The best way to describe the Liberal Democrats at the moment is to say that they are like a normal political party, only worse.
From being in government (at least in their opinion) a few months ago, their relevance has shrivelled such that their conference in Bournemouth this week is barely being covered by the BBC, beyond a stream of the final three days on the Parliament channel. Meanwhile, their main slogans seem to be ‘we made the last government merely awful, rather than unspeakable’, and ‘if you think Jeremy Corbyn has made Labour unelectable, then why not defect to a party that already is?’ Oh, and they’ve got a new leader. Which, when you think about it, is a good idea.
Their general election result in May was comparable to that of the Liberal Party in 1970: 7.5 per cent of the votes and six seats then, against 7.9 per cent and eight MPs this time. Okay, the Lib Dems do have around 4,000 local councillors and control ten councils, whereas, when the modern system began in 1973, their predecessors had fewer than 2,000 representatives, but still, this is a party that, in terms of national support, is back to where it stood before the Alliance. (As, perhaps, is the Labour Party, although it’s still too early to say how that will play out.)
Such a setback must prompt a rethink. The Lib Dems put up a full slate of 631 candidates in May, and most of them (341 to be precise) lost their deposits. The Liberals of 1970 were never so deluded, putting up only 332 candidates that year. Before the term came to mean ‘bombing someone nasty abroad’, a ‘Liberal intervention’ described those occasions when the party decided to fight a seat that it would not previously have contended.
They were different in other ways, too. It is hard to think of a modern party, even UKIP, choosing to begin its manifesto with the slogan ‘What a Life!’, as the Liberals did in 1970. (Yes, Parliament has become a ‘slanging shop’.)
As for party political broadcasts, how about using your free minutes of prime time (then simulcast on all channels) not to say what you want to do, or what you want to stop other people doing, but instead to read out some telegrams from celebrities, including a Psalm-quoting Derek Nimmo?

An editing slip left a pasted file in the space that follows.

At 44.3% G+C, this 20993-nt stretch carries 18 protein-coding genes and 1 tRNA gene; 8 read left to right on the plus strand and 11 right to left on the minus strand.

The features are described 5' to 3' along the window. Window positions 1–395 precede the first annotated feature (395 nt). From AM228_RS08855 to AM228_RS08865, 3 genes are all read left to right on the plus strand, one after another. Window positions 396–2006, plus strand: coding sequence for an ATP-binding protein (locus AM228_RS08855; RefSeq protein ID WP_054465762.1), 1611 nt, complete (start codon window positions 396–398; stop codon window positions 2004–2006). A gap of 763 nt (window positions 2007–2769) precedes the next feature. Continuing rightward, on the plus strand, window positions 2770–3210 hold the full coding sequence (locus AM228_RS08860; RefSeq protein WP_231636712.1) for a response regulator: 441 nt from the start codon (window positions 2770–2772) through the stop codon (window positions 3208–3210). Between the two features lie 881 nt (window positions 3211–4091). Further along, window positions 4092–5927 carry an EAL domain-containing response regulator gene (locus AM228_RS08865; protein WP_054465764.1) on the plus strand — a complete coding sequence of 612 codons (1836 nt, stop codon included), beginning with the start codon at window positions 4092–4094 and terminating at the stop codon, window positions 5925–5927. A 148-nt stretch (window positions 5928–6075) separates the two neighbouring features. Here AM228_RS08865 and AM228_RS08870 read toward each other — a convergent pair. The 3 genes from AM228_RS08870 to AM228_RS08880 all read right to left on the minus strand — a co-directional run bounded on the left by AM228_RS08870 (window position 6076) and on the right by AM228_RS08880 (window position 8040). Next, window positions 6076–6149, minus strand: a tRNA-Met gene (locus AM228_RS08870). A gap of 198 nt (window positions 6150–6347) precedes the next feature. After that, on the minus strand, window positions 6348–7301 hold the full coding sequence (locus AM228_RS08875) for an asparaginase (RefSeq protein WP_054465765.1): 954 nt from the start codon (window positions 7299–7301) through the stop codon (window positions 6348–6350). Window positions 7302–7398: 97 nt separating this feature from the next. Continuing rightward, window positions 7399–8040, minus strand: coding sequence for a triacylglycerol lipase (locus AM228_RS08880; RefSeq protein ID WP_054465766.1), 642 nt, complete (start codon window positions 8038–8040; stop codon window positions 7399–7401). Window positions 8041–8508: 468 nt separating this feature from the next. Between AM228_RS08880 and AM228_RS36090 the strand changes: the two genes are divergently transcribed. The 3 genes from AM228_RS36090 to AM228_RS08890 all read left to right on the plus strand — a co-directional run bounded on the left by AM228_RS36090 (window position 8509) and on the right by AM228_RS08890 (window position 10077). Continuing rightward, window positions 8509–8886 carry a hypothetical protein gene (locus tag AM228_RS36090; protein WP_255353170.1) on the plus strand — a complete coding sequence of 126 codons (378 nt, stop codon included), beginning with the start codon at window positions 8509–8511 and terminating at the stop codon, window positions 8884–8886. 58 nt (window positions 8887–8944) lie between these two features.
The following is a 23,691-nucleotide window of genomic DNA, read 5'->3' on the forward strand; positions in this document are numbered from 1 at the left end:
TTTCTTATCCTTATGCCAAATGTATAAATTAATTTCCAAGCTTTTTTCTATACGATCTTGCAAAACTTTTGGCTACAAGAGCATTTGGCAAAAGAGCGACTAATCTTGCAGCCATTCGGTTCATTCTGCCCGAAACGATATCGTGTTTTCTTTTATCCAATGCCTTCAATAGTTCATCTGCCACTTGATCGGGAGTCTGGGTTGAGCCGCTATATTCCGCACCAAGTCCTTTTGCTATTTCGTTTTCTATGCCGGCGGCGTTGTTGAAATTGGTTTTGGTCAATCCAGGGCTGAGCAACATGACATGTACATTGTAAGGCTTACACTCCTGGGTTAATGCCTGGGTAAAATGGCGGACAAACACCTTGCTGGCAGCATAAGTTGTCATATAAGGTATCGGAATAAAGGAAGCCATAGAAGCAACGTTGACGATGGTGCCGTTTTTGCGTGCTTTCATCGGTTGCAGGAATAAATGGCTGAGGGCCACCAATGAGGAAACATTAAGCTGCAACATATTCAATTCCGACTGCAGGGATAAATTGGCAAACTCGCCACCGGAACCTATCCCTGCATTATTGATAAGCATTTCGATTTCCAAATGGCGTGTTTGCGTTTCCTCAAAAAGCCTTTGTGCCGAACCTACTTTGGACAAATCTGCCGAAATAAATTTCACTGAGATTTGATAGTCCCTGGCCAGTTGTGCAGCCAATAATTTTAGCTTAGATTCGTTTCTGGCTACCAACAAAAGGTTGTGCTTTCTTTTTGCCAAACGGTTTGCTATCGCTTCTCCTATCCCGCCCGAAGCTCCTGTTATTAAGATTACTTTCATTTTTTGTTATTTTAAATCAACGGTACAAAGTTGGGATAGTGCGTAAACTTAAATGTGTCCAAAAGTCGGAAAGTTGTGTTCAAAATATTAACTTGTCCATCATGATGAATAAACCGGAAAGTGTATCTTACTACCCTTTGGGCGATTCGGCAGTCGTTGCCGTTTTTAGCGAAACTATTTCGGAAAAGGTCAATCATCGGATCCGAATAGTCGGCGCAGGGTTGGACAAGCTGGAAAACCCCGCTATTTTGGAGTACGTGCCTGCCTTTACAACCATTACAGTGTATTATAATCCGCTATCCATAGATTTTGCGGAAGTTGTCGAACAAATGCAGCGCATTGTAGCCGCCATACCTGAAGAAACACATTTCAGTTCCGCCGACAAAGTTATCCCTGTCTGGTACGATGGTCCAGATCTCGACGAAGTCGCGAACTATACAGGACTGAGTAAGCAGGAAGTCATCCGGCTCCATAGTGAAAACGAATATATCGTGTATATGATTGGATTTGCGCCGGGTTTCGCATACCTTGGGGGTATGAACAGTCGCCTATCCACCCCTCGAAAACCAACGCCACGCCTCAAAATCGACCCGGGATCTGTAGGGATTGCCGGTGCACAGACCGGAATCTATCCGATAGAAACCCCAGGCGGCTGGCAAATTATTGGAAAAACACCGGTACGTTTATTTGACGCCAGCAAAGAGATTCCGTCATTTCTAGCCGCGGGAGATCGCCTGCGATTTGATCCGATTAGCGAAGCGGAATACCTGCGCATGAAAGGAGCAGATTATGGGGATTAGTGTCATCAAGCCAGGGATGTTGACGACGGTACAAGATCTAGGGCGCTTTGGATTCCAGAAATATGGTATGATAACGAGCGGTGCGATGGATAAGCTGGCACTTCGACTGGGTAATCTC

It’s a bit unfortunate, as we sit here in 2015, that this February 1974 broadcast goes straight from a message sent by Jimmy Savile to a piece to camera by Cyril Smith, but the Rochdale enormity’s statement is a pretty good summary of what the Liberals liked to stand for in those days. Which was not very much at all, other than the suggestion that people might be rather tired of Harold Wilson and Edward Heath ‘quacking’ on the ‘goggle-box’.
It worked, though. The Liberals averaged around 25 per cent where they stood in that election, even if they failed to translate this into seats. And the credit for their recovery from the dismal days of the early 1950s – when the survival of Liberal MPs at all was due, in part, to pacts with the Conservatives – has to be ascribed to subsequent leaders Jo Grimond and Jeremy Thorpe.
Grimond gave the party a distinct political position: a nice-sounding, moderately anti-establishment communitarian individualism (or ‘positive liberalism’ as opposed to ‘negative libertarianism’), which proved a boon when disillusion with the two main parties set in. Thorpe, who succeeded Grimond in 1967, brought a freshness and charisma that Heath and Wilson lost as they continued to fight each other at election after election.
Michael Cockerell in his book Live From Number Ten (Faber & Faber, 1988) argues that the latter was also helped by his decision to focus on campaigning in his marginal Devon constituency, giving press conferences and interviews via screens rather than in person. ‘This gave Thorpe’s campaign a distinctive look on television, and reporters found it harder to put tough questions to a man who was not physically present.’
The party benefitted too from its ability to attract characterful candidates who were well known for being well known. By 1974 it boasted the likes of the then far-from-discredited Cyril Smith and Just a Minute panellist Clement Freud, who in his autobiography wrote, ‘It suddenly occurred to me that after nine years of fame I now had something solid about which to be famous.’ The current crop of Lib Dem MPs features no such characters, while Tim Farron is as likely to capture the public imagination Thorpe-style as he is, well, to be caught up in a plot to murder a male model and his dog. BOR-ING!
So, what to do? The market for protest votes is a lot more crowded these days, while (at least until this month) the two main parties have been very keen to fight over the centre ground to which, in the more ideological 1960s and 1970s, the Liberals could more easily lay claim. And then there’s the whole coalition thing. In terms of their appeal as the true opposition to the Tories, that was a shame, really.
But new leader Tim Farron can still presumably craft a nice-sounding message. Something along the lines of ‘look to a future without class conflicts, partisan bitterness and excessive self-criticism’, as the Liberals ended their February 1974 manifesto. Even Nick Clegg managed that for a few fleeting moments in 2010. Certainly Farron would be wise to abandon the Lord Rennard approach to campaigning, which may have won the Lib Dems some local contests, but also left them unable to occupy the moderate moral high ground from which Grimond and Thorpe directed the party’s revival.
Whatever else they do next, though, the Liberals should definitely go back to calling their conference the quainter sounding ‘Assembly’, even if many school assemblies have been better attended this week.